Reference > Anatomy of the Human Body > Page 1299
Henry Gray (1825–1861).  Anatomy of the Human Body.  1918.
  With the laryngoscope many other structures can be seen. In the nasal part of the pharynx (Fig. 1203), the choanæ, the nasal septum, the nasal conchæ, and the pharyngeal ostia of the auditory tubes can all be examined. Further down, the base of the tongue, the anterior surface of the epiglottis with the glossoepiglottic and pharyngoepiglottic folds bounding the valleculæ, and the piriform sinuses, are readily distinguished. Beyond these is the entrance to the larynx, bounded on either side by the aryepiglottic folds, in each of which are two rounded eminences corresponding to the corniculate and cuneiform cartilages.
  Within the larynx (Fig. 1204) on either side are the ventricular and vocal folds (false and true vocal cords) with the ventricle between them. Still deeper are seen the cricoid cartilage and the anterior parts of some of the cartilaginous rings of the trachea, and sometimes, during deep inspiration, the bifurcation of the trachea.

The Eye.—The palpebral fissure is elliptical in shape, and varies in form in different individuals and in different races of mankind; normally it is oblique, in a direction upward and lateralward, so that the lateral commissure is on a slightly higher level than the medial. When the eyes are directed forward as in ordinary vision the upper part of the cornea is covered by the upper eyelid and its lower margin corresponds to the level of the free margin of the lower eyelid, so that usually the lower three-fourths are exposed.
  At the medial commissure (Fig. 1205) are the caruncula lacrimalis and the plica semilunaris. When the lids are everted, the tarsal glands appear as a series of nearly straight parallel rows of light yellow granules. On the margins of the lids about 5 mm. from the medial commissure are two small openings—the lacrimal puncta; in the natural condition they are in contact with the conjunctiva of the bulb of the eye, so that it is necessary to evert the eyelids to expose them. The position of the lacrimal sac is indicated by a little tubercle which can be plainly felt on the lower margin of the orbit; the sac lies immediately above and medial to the tubercle. If the eyelids be drawn lateralward so as to tighten the skin at the medial commissure a prominent core can be felt beneath the tightened skin; this is the medial palpebral ligament, which lies over the junction of the upper with the lower two-thirds of the sac, thus forming a useful guide to its situation. The direction of the nasolacrimal duct is indicated by a line from the lacrimal sac to the first molar tooth of the maxilla; the length of the duct is about 12 or 13 mm.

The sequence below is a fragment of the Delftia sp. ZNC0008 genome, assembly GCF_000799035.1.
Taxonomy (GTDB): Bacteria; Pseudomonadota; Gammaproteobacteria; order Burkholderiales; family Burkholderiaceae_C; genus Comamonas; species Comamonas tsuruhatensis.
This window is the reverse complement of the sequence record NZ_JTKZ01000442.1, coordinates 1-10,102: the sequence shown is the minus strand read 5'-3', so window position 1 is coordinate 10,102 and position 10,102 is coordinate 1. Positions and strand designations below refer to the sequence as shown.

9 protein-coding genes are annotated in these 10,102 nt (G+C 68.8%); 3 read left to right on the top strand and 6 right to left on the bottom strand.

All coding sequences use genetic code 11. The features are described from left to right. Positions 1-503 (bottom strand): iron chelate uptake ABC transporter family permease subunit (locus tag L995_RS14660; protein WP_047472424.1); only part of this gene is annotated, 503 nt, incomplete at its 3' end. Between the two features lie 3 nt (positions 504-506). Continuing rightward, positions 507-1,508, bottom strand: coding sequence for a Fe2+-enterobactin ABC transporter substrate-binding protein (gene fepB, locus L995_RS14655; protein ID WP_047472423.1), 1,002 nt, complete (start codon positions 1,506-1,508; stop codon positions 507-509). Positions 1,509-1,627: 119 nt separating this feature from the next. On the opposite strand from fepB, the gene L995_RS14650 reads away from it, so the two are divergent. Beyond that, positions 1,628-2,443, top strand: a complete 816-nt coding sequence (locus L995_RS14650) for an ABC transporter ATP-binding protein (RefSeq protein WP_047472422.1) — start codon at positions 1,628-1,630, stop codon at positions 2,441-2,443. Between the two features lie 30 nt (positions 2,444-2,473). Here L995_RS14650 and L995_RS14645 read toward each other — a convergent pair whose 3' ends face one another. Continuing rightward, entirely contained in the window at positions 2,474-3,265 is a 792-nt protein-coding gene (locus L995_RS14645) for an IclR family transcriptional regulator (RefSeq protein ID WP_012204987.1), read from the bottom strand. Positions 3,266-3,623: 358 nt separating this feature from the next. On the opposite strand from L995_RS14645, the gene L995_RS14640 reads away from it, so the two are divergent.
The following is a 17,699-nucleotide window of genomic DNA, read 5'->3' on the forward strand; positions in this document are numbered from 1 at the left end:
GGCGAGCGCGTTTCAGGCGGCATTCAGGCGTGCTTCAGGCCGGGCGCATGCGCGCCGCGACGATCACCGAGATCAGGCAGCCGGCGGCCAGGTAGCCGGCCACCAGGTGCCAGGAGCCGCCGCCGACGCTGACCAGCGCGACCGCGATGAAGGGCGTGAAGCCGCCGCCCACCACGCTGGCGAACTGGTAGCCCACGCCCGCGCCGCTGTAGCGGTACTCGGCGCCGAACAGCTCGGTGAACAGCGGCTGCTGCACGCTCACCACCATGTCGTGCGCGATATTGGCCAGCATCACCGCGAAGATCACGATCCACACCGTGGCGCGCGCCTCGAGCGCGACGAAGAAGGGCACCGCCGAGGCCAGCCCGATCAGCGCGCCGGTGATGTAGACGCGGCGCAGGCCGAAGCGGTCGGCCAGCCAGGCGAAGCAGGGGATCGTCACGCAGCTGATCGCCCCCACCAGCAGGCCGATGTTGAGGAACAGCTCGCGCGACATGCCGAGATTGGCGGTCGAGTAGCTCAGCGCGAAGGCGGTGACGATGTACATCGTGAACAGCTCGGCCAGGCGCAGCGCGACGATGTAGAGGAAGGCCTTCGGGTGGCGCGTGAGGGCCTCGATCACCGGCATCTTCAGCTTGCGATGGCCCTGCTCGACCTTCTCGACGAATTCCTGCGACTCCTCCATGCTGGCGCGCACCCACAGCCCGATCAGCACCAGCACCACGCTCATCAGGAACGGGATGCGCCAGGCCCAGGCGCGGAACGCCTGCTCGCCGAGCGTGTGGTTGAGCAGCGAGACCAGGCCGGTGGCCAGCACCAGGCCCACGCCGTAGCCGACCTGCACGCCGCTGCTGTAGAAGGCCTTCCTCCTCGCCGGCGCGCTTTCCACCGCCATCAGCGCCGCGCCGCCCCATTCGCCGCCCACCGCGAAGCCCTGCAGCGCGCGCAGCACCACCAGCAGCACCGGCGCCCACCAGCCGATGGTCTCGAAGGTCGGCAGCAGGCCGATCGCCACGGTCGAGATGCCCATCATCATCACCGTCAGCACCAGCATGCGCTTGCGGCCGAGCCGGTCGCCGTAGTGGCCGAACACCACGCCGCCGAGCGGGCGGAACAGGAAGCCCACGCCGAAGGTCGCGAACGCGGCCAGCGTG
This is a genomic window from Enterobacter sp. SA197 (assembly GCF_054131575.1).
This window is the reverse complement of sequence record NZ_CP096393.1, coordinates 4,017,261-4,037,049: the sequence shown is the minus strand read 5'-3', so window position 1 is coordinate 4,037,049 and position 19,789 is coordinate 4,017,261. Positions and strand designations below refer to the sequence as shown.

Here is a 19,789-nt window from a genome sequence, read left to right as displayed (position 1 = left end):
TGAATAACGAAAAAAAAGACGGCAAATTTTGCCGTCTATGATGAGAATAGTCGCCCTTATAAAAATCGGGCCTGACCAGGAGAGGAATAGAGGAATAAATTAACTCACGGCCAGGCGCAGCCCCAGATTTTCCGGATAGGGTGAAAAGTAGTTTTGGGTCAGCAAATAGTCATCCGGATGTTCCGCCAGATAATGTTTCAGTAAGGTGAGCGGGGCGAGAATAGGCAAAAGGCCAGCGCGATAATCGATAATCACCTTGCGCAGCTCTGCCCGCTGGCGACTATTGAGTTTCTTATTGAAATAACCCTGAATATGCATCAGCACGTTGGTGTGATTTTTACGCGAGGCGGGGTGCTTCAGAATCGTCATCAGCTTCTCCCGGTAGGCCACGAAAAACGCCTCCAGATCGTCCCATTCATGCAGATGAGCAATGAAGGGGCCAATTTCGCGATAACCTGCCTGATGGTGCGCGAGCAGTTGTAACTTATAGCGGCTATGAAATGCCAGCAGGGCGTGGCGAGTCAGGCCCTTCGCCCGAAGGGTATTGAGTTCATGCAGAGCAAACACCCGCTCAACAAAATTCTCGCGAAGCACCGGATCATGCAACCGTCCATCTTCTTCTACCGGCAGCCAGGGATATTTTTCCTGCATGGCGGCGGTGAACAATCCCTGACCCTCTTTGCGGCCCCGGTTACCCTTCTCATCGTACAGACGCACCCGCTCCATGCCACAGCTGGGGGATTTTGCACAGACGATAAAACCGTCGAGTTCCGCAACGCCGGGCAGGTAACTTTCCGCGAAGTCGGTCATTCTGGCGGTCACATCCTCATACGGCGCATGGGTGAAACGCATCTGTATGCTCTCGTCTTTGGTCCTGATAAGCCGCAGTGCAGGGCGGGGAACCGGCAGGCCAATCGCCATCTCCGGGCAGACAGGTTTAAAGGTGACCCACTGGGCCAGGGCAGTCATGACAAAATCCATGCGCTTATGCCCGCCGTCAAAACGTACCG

FIG. 1205– Front of left eye with eyelids separated to show medial canthus. (See enlarged image)

  On looking into the eye, the iris with its opening, the pupil, and the front of the lens can be examined, but for investigation of the retina an ophthalmoscope is necessary. With this the lens, the vessels of the retina, the optic disk, and the macula lutea can all be inspected (Fig. 1206).
  On the lateral surface of the nasal part of the frontal bone the pulley of the Obliquus superior can be easily reached by pushing the finger backward along the roof of the orbit; the tendon of the muscle can be traced for a short distance backward and lateralward from the pulley.



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